Oral Tradition Volume 31, Number 1March 2017
About the Authors
Note: This listing includes each author’s most recently received biography and may not coincide with the article publication date.
View “About the Authors” as published
Jonathan S. Burgess has worked on early Greek epic with a special interest in Epic Cycle literary and mythological history. His most recent monograph is an introduction to Homer and Homeric studies, including theory and reception. Other research focuses include the Odyssey and travel literature, and he is especially interested in the reception of the Odyssey. He oversees a website dedicated to the localization of Odysseus in antiquity and modern travel literature.
Gregory Nagy is the author of The Best of the Achaeans: Concepts of the Hero in Archaic Greek Poetry, Homer the Preclassic, and The Ancient Greek Hero in 24 Hours. With Stephen A. Mitchell, he co-authored a new introduction to and co-edited the second edition of Albert Lord’s The Singer of Tales. Since 2000 he has been the Director of the Harvard Center for Hellenic Studies in Washington, D.C., while continuing to teach at the Harvard campus in Cambridge as the Francis Jones Professor of Classical Greek Literature and Professor of Comparative Literature.
Gloria Goodwin Raheja
Gloria Goodwin Raheja is a Professor of Anthropology at the University of Minnesota. She holds a Ph.D. in Anthropology from the University of Chicago. She is the author of The Poison in the Gift: Ritual, Presentation, and the Dominant Caste in a North Indian Village, co-author of Listen to the Heron’s Words: Reimagining Gender and Kinship in North India (with Ann Grodzins Gold), and editor of Songs, Stories, Lives: Gendered Dialogues and Cultural Critique. She is currently working on two book manuscripts: Logan County Blues: Frank Hutchison in the Sonic Landscape of the Appalachian Coalfields and Scandalous Traductions: Landscape, History, Memory.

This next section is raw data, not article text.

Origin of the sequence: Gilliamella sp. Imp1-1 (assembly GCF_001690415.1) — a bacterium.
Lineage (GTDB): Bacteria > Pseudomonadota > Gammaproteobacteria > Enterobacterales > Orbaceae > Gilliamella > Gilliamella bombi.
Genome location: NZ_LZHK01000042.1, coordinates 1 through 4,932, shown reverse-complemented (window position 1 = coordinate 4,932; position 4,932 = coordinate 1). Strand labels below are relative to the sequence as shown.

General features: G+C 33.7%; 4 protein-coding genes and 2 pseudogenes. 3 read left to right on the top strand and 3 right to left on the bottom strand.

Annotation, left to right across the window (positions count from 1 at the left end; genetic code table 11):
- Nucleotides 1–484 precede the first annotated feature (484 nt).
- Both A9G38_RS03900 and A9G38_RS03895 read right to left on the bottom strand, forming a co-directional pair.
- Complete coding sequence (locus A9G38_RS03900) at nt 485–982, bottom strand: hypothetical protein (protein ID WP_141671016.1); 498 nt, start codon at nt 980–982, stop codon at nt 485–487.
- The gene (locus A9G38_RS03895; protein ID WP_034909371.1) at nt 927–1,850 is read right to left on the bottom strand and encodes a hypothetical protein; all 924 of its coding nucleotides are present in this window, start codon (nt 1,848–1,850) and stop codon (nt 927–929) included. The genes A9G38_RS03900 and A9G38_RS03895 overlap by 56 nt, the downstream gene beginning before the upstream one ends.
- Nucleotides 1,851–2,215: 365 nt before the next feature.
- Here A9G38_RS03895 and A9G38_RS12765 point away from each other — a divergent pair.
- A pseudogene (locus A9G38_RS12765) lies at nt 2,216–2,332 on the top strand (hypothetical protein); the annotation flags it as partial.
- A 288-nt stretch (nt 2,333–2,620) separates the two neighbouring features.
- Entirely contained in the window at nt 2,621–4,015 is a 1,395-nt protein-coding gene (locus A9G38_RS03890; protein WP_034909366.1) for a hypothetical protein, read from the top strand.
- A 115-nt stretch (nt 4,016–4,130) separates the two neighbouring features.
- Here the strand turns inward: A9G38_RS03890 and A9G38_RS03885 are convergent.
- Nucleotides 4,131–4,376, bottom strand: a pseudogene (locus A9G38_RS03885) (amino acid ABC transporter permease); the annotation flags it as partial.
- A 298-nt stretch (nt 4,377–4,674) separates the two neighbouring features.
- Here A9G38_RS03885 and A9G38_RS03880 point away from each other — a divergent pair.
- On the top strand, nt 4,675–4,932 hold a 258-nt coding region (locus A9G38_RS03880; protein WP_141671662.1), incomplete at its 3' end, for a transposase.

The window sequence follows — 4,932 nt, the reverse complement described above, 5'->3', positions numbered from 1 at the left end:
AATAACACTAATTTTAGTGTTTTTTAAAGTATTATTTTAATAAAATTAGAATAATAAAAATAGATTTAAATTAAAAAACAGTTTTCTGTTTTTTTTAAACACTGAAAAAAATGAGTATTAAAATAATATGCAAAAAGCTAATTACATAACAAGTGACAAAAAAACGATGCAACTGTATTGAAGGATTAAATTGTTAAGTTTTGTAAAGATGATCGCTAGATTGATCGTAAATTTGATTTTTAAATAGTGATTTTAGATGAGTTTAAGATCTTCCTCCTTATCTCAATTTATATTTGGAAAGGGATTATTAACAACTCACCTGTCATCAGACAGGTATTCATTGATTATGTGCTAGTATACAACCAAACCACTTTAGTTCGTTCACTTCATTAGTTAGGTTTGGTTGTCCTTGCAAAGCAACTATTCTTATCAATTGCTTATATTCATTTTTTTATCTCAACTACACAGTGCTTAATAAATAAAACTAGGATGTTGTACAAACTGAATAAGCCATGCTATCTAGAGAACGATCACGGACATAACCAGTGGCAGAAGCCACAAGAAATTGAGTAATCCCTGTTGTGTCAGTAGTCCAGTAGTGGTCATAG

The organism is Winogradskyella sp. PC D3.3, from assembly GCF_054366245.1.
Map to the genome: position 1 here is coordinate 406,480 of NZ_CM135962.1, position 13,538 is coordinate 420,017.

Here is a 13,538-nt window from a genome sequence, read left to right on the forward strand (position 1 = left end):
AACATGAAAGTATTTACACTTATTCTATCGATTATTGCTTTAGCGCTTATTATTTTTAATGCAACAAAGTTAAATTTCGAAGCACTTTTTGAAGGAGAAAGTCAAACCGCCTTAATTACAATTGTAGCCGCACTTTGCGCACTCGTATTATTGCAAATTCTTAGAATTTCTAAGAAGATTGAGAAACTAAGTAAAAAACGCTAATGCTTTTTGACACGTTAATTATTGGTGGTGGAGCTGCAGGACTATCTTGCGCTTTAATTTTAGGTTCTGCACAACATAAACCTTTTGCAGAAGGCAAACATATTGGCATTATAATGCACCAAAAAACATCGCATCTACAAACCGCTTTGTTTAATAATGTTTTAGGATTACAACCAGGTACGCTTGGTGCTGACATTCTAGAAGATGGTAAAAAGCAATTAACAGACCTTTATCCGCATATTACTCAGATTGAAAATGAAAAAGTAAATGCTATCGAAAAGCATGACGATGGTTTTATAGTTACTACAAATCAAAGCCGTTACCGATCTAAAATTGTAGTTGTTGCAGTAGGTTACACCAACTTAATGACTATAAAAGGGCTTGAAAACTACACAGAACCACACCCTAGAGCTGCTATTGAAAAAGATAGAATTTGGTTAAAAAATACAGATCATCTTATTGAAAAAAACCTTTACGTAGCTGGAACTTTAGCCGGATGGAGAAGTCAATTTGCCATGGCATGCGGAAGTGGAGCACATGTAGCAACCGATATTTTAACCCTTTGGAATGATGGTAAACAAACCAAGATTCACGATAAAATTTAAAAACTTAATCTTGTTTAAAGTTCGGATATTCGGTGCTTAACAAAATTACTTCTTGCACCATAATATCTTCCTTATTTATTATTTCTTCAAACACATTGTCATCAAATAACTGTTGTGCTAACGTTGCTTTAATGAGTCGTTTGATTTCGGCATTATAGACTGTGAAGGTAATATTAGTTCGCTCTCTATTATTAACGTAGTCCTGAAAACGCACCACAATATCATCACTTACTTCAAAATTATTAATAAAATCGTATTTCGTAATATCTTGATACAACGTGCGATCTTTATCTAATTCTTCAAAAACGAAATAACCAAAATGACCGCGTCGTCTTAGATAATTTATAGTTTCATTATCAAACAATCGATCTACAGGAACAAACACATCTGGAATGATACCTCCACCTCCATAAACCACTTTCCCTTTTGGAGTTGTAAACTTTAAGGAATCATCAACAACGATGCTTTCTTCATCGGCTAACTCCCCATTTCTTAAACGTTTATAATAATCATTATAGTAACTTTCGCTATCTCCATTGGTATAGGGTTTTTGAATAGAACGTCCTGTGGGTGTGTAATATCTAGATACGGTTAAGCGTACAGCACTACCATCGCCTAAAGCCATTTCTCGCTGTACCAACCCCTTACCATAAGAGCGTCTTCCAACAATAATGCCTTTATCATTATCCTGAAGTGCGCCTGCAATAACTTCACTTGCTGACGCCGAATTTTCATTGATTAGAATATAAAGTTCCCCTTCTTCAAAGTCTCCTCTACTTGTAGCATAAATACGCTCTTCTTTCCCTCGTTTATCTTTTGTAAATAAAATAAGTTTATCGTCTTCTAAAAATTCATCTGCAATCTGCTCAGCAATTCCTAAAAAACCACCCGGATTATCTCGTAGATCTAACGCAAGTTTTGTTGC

Venla Sykäri is a researcher affiliated with Folklore Studies at the University of Helsinki where she specializes in studying short, rhymed, and argumentative forms of oral poetry and contemporary traditions. Her Ph.D. dissertation focused on Cretan rhyming couplets, and in a postdoctoral project she continued the study of European oral poetry and meters, particularly the improvised composition of poetry with end rhyme. Her current research interests include the study of improvised rap and the social processes of learning, practicing, and transmitting knowledge and skills in oral composition and performance.
Emily West is an Associate Professor of Classics, History, Fine Arts, and Hinduism at St. Catherine University in Minnesota. She has primarily published on Homeric epic, particularly on episodes that parallel the Sanskrit Mahābhārata. She is currently working on an analysis of the evolution of several versions of various Sanskrit narratives and on the development of the St. Catherine University Online Summer Sanskrit course.